“Sly as a fox” is a simile we use to suggest that a person is sneaky, tricky or dishonest. But is a fox really sly?
It is believed that Aesop’s fables – like The Fox and the Crow – gave this adorable animal a bit of a bad reputation. While foxes are often seen sneaking around the tundra attempting to steal goose eggs to eat, it’s for survival – it’s not about being tricky or dishonest.
Here are a few fun facts about the Arctic fox:
FEAST FOR A FOX
Arctic foxes eat voles, mice, lemmings, rabbits and other small animals throughout the fall and winter. In the spring, they supplement their diet with nesting birds and eggs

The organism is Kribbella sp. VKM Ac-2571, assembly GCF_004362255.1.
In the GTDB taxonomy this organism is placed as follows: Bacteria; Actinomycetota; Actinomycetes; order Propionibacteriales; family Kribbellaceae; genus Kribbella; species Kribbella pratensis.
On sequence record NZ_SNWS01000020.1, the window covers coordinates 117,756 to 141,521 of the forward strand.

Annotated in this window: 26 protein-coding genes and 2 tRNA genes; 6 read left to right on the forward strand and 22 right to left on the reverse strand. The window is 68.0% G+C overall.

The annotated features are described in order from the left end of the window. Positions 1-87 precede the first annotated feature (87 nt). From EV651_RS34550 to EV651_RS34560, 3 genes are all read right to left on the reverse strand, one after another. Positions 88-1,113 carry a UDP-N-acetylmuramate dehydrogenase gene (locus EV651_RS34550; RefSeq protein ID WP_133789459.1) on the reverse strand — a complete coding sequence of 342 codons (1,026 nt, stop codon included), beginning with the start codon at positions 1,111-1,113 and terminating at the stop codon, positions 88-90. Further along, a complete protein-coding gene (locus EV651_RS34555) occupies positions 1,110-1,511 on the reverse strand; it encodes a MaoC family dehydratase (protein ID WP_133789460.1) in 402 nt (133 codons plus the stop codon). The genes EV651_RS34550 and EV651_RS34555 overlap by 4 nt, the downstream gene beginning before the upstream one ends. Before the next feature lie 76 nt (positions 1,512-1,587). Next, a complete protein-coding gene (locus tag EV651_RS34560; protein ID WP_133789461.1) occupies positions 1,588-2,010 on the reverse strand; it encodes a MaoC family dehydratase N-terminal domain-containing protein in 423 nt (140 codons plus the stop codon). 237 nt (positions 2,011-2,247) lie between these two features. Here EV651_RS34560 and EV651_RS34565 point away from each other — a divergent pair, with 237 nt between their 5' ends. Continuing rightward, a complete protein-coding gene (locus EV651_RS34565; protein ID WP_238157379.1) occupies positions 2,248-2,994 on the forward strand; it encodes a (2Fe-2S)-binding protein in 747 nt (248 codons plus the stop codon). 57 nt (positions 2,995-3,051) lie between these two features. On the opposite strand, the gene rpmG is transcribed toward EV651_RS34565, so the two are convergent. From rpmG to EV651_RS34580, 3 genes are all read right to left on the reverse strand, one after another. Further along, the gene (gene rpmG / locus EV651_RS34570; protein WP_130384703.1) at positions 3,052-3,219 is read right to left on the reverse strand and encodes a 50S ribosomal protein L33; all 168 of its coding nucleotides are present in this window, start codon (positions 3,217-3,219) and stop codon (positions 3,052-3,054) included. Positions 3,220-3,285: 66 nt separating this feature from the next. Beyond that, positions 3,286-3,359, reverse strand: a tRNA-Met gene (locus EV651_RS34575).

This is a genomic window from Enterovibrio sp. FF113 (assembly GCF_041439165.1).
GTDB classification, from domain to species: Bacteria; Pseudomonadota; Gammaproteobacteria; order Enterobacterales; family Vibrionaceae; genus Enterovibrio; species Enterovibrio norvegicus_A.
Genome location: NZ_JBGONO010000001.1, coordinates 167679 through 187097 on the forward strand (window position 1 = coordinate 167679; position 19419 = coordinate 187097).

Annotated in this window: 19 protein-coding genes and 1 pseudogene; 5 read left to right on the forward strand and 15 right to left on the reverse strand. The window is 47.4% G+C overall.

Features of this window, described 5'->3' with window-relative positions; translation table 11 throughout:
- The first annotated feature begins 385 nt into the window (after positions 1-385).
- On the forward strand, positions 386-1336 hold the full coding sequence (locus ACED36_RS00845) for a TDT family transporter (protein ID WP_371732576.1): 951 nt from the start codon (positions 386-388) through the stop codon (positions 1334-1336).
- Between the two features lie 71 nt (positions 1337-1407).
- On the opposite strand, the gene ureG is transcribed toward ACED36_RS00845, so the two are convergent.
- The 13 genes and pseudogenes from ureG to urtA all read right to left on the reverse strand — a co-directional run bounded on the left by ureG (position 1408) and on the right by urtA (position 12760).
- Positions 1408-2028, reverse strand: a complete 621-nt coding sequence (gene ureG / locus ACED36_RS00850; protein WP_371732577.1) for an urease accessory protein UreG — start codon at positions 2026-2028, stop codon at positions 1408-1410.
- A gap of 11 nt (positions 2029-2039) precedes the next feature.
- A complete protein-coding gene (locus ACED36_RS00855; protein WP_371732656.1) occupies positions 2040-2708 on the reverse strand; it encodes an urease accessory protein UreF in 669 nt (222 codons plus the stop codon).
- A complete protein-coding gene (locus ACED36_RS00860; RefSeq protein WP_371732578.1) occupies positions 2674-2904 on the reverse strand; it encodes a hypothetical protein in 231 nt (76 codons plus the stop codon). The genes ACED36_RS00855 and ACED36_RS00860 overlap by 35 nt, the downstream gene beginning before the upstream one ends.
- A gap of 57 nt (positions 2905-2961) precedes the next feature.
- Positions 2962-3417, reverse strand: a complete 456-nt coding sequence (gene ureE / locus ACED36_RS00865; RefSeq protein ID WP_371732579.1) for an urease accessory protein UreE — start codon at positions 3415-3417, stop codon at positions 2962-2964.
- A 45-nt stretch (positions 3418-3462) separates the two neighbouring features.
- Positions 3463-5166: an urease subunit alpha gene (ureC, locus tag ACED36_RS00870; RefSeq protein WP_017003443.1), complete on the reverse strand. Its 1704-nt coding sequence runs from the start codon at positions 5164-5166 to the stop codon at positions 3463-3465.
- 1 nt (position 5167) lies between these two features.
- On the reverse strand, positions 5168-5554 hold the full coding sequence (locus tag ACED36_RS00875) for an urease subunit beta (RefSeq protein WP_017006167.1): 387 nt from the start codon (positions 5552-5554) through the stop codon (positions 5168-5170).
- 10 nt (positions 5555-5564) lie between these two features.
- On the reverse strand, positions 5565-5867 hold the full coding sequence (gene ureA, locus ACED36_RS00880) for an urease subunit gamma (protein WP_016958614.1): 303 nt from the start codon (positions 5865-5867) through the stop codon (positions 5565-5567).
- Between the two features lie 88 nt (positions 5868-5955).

The Arctic fox is the only member of the Canidae family whose coat changes colour. Whelps, or pups, are born with a grey pelt.
Arctic fox dens can be over 300 years old and have as many as 100 entrances.
Angry foxes stick their tails straight into the air and shove each other with their bums. It’s believed that they are using their scent glands to establish dominance and mark their territory.
Arctic foxes nosedive into the snow when hunting. Excellent hearing allows them to detect lemmings moving underneath the snow. When the lemmings get close, the fox pounces!
An average litter size is 11 whelps. That is the largest recorded litter of any wild mammal.
Arctic foxes live in arctic and alpine tundra in the northernmost regions of Europe, Asia, North America, Greenland and Iceland.